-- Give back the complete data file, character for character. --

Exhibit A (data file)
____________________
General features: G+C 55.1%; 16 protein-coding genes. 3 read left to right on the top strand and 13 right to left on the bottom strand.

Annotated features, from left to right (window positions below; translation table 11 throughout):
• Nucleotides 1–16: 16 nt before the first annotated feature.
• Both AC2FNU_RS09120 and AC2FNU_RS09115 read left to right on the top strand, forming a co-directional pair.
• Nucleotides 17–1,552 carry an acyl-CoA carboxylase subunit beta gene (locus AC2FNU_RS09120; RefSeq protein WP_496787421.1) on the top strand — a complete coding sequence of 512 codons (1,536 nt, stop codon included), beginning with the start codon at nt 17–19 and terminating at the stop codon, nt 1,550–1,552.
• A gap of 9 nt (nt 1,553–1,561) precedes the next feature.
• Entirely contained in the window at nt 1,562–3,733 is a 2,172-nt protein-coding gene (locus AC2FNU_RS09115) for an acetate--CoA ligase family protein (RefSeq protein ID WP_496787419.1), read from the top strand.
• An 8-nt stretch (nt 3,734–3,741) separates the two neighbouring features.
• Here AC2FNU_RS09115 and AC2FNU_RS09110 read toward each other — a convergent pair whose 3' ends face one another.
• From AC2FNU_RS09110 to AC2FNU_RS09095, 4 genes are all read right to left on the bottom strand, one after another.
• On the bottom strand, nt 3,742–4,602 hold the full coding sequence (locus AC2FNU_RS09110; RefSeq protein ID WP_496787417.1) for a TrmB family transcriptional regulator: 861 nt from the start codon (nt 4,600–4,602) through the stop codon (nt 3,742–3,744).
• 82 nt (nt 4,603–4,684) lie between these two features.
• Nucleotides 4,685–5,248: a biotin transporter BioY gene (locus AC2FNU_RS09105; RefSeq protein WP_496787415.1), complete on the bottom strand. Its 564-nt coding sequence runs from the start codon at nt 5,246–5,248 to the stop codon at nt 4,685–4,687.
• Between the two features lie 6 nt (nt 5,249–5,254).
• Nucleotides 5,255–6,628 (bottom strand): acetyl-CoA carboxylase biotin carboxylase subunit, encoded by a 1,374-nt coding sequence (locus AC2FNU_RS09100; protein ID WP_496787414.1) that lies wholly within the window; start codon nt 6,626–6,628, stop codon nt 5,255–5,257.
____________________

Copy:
General features: G+C 55.1%; 16 protein-coding genes. 3 read left to right on the top strand and 13 right to left on the bottom strand.

Annotated features, from left to right (window positions below; translation table 11 throughout):
• Nucleotides 1–16: 16 nt before the first annotated feature.
• Both AC2FNU_RS09120 and AC2FNU_RS09115 read left to right on the top strand, forming a co-directional pair.
• Nucleotides 17–1,552 carry an acyl-CoA carboxylase subunit beta gene (locus AC2FNU_RS09120; RefSeq protein WP_496787421.1) on the top strand — a complete coding sequence of 512 codons (1,536 nt, stop codon included), beginning with the start codon at nt 17–19 and terminating at the stop codon, nt 1,550–1,552.
• A gap of 9 nt (nt 1,553–1,561) precedes the next feature.
• Entirely contained in the window at nt 1,562–3,733 is a 2,172-nt protein-coding gene (locus AC2FNU_RS09115) for an acetate--CoA ligase family protein (RefSeq protein ID WP_496787419.1), read from the top strand.
• An 8-nt stretch (nt 3,734–3,741) separates the two neighbouring features.
• Here AC2FNU_RS09115 and AC2FNU_RS09110 read toward each other — a convergent pair whose 3' ends face one another.
• From AC2FNU_RS09110 to AC2FNU_RS09095, 4 genes are all read right to left on the bottom strand, one after another.
• On the bottom strand, nt 3,742–4,602 hold the full coding sequence (locus AC2FNU_RS09110; RefSeq protein ID WP_496787417.1) for a TrmB family transcriptional regulator: 861 nt from the start codon (nt 4,600–4,602) through the stop codon (nt 3,742–3,744).
• 82 nt (nt 4,603–4,684) lie between these two features.
• Nucleotides 4,685–5,248: a biotin transporter BioY gene (locus AC2FNU_RS09105; RefSeq protein WP_496787415.1), complete on the bottom strand. Its 564-nt coding sequence runs from the start codon at nt 5,246–5,248 to the stop codon at nt 4,685–4,687.
• Between the two features lie 6 nt (nt 5,249–5,254).
• Nucleotides 5,255–6,628 (bottom strand): acetyl-CoA carboxylase biotin carboxylase subunit, encoded by a 1,374-nt coding sequence (locus AC2FNU_RS09100; protein ID WP_496787414.1) that lies wholly within the window; start codon nt 6,626–6,628, stop codon nt 5,255–5,257.